NB: It would be a good idea to create the startup-script, and the assets .tar.gz ahead of time, at least in prototype form (as above).
OTOH, doing these steps out-of-order shouldn’t be a deal-breaker, since the process is designed to be run/re-run as required.

These commands are run locally to fix the project/instance we’re focussed on:

export PROJECT_NAME="my-special-project"
gcloud config set project ${PROJECT_NAME}
export INSTANCE_NAME="deep-learning-vm1"

And then run these to actually create the instance:

export ZONE="asia-southeast1-b"  # This is good for where I am located (Singapore)
export GCP_USER=`whoami`

gcloud beta compute --project=${PROJECT_NAME} instances create ${INSTANCE_NAME} \
  --zone=${ZONE} \
  --machine-type=n1-standard-8 \
  --subnet=default --network-tier=PREMIUM \
  --no-restart-on-failure --maintenance-policy=TERMINATE \
  --preemptible \
  --accelerator=type=nvidia-tesla-t4,count=1 \
  --image=ubuntu-2004-focal-v20210623 --image-project=ubuntu-os-cloud \
  --boot-disk-size=50GB --boot-disk-type=pd-balanced --boot-disk-device-name=${INSTANCE_NAME} \
  --no-shielded-secure-boot --shielded-vtpm --shielded-integrity-monitoring --reservation-affinity=any \
  --metadata=startup-script="#! /bin/bash
      su --login --command=/home/${GCP_USER}/3-on-start.bash ${GCP_USER}"

FWIW, from the GCP VM pricing estimate (though the numbers below are only when it’s switched ON, apart from the persistent disk) is :

$154.71 monthly estimate - That's about $0.212 hourly
  8 vCPUs + 30 GB memory          $68.91/month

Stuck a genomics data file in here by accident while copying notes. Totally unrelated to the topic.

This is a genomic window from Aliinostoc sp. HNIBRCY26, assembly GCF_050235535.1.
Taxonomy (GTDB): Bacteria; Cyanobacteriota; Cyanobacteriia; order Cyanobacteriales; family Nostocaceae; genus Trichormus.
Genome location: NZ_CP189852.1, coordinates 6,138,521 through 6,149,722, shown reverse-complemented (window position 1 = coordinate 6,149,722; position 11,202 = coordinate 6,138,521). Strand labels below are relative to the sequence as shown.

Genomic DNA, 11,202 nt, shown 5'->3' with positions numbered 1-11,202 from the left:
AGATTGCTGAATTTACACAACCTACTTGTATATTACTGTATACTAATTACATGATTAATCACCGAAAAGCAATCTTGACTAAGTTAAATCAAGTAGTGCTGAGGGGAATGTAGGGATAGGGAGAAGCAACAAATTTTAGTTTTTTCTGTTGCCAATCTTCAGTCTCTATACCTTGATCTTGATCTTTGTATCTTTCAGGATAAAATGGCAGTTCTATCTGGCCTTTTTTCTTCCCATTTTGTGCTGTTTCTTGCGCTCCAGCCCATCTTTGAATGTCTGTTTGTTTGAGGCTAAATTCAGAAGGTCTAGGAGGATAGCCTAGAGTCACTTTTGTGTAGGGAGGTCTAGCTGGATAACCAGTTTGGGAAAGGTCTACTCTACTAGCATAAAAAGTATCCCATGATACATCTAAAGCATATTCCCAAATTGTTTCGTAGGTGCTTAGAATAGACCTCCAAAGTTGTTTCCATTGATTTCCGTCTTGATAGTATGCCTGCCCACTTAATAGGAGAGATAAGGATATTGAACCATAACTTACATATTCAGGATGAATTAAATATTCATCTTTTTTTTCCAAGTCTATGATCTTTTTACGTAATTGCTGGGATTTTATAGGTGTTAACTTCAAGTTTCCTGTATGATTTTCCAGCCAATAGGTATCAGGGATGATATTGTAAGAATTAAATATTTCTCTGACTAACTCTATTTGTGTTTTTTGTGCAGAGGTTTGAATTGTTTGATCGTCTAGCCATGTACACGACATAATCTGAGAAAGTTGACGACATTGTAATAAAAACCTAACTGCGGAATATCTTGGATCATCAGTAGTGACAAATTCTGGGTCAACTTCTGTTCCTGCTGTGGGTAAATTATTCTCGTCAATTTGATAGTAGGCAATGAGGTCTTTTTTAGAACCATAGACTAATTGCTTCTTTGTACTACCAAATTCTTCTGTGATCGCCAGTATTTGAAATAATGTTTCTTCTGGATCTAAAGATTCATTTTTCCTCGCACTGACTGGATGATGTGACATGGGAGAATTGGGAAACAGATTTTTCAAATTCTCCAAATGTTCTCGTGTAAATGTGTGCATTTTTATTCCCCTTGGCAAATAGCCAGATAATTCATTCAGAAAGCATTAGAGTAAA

1 NVIDIA Tesla T4 GPU           $80.30/month
  50 GB balanced persistent disk   $5.50/month

The N1-standard-8 choice may be a bit of an overkill for a Deep Learning instance, though (compared to scaling up the GPU side) it’s relatively low incremental cost for the additional room / cores provided (particularly, since in production, as much of the compute will be moved to CPUs as possible).

Important Commands

Important command pallete (for quick reference).
Execute these on your local machine, once the gcloud config set project ${PROJECT_NAME} and INSTANCE_NAME things are set as above:

# Start the instance
gcloud compute instances start ${INSTANCE_NAME}

# copy to the instance
gcloud compute scp upload.tar.gz ${INSTANCE_NAME}:~

# ssh into the instance
gcloud compute ssh ${INSTANCE_NAME}

gcloud compute instances stop ${INSTANCE_NAME}

The Overall Scheme

NB: The first time this is run, there won’t be a startup-script present. So the sequence is:

  • Run the gcloud compute instances create command (above)
    • The new machine starts up (can check this on the GCP ‘console’ panel)
    • Do gcloud compute scp upload.tar.gz ${INSTANCE_NAME}:~, which puts the upload.tar.gz file onto the host
    • gcloud compute ssh into the running instance to check it’s really there
    • And expand out the files from the upload (on the GCP machine):
      • tar -xzf upload.tar.gz
      • cp ./repobase/some-longish-path/gcp/* .
  • Restart the GCP machine
    • This should now run the ~/3-on-start.bash file for the first time
      • installs the Nvidia drivers (takes 15-20mins)
      • sets up ~/env38 etc
    • You can monitor this start-up process using sudo journalctl -uf google-startup-scripts.service on the GCP machine
    • Once it’s complete, a ~/INSTALLATION_DONE file will appear in your home directory
  • Now the GCP machine can be started/stopped relatively easily
    • You can chain additional start-up scripts at the end of this file
      • For instance in ./4-next-steps.bash


All done!

Martin Andrews

{Finance, Software, AI} entrepreneur, living in Singapore with my family.